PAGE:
Federation chief executive Paul Evans wants New Zealand winemakers subject to the same terms and conditions as Australian producers. Read more »

Andrew Little playing fast and loose with our safety

I think John Key needs to conduct remedial SIS briefings for Andrew Little.

He also needs to look a bit further that the NZ Herald for his information sources, and in particular read Australian news outlets where a Mother’s Day massacre by Islamic terrorists has just been thwarted.

Right now he is falling into the “Clark Trap”, thinking and believing that we living in an “incredibly benign strategic environment”.

New Zealand doesn’t need to be worried about terror threats, despite a number of foiled plots across the Tasman recently.

Labour leader Andrew Little says our authorities are just as competent as their Australian counterparts, and argues we don’t face the same challenges.

“Some of those communities come out to Australia and bring those tensions with them. We don’t have the same problems here. Our security threat is pretty low so I don’t think we have to be too concerned about it.”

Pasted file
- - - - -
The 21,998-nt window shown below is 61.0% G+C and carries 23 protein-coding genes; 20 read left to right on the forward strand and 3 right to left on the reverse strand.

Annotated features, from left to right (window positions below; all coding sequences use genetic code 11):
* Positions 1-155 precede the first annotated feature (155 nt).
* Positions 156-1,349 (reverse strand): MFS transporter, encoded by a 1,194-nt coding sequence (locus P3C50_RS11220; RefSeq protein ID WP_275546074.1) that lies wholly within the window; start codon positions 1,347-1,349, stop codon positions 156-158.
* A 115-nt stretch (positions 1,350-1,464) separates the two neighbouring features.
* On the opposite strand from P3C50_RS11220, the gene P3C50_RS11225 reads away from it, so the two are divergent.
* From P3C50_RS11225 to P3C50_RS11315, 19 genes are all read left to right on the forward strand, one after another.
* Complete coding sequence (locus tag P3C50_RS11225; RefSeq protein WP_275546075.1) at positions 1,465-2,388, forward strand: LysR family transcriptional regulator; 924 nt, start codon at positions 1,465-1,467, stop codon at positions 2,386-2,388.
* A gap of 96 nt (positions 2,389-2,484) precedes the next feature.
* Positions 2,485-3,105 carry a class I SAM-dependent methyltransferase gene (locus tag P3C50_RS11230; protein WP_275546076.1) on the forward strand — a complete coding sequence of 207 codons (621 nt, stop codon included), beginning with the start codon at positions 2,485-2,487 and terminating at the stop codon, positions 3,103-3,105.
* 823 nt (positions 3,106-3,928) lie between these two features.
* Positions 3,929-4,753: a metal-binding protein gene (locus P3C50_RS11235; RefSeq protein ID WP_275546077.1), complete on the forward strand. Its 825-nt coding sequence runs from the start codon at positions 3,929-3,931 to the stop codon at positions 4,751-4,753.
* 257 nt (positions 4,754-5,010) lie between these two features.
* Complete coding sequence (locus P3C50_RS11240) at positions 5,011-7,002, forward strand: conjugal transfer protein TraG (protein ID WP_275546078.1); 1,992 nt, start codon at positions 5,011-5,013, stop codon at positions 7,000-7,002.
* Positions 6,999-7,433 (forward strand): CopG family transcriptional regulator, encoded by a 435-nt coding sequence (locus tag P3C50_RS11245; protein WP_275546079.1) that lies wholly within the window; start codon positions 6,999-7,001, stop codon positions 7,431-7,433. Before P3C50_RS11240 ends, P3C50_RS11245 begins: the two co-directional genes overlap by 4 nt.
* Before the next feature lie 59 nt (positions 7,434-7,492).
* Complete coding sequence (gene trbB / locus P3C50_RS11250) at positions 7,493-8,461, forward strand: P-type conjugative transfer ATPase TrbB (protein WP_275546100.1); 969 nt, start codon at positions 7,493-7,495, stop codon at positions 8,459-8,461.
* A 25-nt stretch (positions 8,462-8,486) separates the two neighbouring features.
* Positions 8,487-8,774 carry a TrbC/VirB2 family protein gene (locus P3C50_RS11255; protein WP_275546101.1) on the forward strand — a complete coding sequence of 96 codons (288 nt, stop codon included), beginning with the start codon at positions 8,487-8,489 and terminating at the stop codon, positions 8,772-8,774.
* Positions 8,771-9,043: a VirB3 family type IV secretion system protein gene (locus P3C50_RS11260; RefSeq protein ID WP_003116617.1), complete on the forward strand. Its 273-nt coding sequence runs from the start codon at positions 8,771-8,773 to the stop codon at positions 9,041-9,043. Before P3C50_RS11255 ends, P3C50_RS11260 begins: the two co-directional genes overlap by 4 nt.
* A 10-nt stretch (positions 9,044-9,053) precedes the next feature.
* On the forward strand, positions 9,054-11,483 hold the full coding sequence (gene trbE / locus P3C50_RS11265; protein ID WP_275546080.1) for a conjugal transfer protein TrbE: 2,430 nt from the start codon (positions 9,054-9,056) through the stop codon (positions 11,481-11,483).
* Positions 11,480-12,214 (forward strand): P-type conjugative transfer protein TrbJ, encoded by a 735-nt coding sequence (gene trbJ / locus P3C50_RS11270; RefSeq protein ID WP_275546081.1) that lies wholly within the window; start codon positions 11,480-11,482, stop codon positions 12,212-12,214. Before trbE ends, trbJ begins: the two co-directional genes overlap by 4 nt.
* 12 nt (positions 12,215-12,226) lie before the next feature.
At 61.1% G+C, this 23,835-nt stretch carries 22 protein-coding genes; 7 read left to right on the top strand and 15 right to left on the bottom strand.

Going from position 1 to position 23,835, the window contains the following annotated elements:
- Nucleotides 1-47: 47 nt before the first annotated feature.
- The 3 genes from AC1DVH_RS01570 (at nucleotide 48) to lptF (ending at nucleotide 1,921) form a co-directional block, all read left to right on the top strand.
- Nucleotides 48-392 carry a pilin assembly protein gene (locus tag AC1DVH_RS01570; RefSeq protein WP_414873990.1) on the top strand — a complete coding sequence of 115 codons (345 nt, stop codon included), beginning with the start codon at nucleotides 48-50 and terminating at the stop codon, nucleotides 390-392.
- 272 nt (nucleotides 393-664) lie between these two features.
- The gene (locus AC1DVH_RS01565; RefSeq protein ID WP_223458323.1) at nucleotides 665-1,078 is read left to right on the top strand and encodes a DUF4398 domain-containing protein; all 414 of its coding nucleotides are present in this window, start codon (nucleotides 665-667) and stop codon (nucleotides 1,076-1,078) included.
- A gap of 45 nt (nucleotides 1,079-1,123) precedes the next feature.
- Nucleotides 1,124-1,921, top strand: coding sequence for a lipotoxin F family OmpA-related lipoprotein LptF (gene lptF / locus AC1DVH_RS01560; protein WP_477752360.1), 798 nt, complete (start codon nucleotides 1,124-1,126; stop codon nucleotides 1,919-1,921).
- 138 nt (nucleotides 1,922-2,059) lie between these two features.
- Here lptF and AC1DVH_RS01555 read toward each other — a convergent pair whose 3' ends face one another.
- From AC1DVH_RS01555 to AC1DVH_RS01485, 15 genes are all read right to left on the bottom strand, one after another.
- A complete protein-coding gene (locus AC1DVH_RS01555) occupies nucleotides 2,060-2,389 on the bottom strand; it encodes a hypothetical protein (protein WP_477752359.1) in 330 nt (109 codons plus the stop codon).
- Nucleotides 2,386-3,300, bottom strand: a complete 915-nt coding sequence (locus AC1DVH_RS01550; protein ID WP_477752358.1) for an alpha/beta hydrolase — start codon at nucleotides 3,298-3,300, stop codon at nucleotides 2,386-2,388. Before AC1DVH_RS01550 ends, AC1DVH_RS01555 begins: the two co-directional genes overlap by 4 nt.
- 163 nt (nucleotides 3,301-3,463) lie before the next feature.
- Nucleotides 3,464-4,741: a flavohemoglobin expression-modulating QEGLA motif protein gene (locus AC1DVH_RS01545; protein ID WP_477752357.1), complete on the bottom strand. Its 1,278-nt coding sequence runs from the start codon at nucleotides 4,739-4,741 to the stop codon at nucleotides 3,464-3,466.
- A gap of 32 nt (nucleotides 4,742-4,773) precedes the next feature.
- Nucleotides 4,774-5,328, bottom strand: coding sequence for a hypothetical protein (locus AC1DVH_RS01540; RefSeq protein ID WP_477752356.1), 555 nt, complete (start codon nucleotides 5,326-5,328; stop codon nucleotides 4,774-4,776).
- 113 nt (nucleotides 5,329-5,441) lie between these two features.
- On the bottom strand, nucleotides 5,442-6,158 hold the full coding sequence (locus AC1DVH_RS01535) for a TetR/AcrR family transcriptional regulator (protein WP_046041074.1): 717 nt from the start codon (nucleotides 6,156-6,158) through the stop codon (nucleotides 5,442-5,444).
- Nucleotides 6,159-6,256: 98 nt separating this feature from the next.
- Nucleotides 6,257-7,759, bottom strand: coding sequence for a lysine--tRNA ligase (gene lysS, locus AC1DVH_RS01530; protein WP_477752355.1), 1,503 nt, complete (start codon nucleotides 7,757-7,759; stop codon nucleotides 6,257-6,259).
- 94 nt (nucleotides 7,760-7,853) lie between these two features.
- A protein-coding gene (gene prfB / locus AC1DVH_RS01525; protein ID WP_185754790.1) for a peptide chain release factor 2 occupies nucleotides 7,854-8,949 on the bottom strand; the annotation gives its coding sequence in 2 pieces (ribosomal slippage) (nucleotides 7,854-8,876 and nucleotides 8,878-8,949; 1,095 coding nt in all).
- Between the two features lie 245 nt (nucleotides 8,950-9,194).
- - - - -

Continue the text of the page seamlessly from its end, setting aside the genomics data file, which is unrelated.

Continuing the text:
He’s attributing that to New Zealand’s different makeup of migrant communities.

“The Australian population is more diverse and has a different makeup to New Zealand in terms of other ethnicities, in particular the Middle East and Muslim countries and other parts of the world.”    Read more »

Sympathy can be found in the dictionary…

…between shit and syphilis.

I really don’t know why criminal run to the media to bleat about how hard done by they are, and I really don’t know why the media cuddle up to them.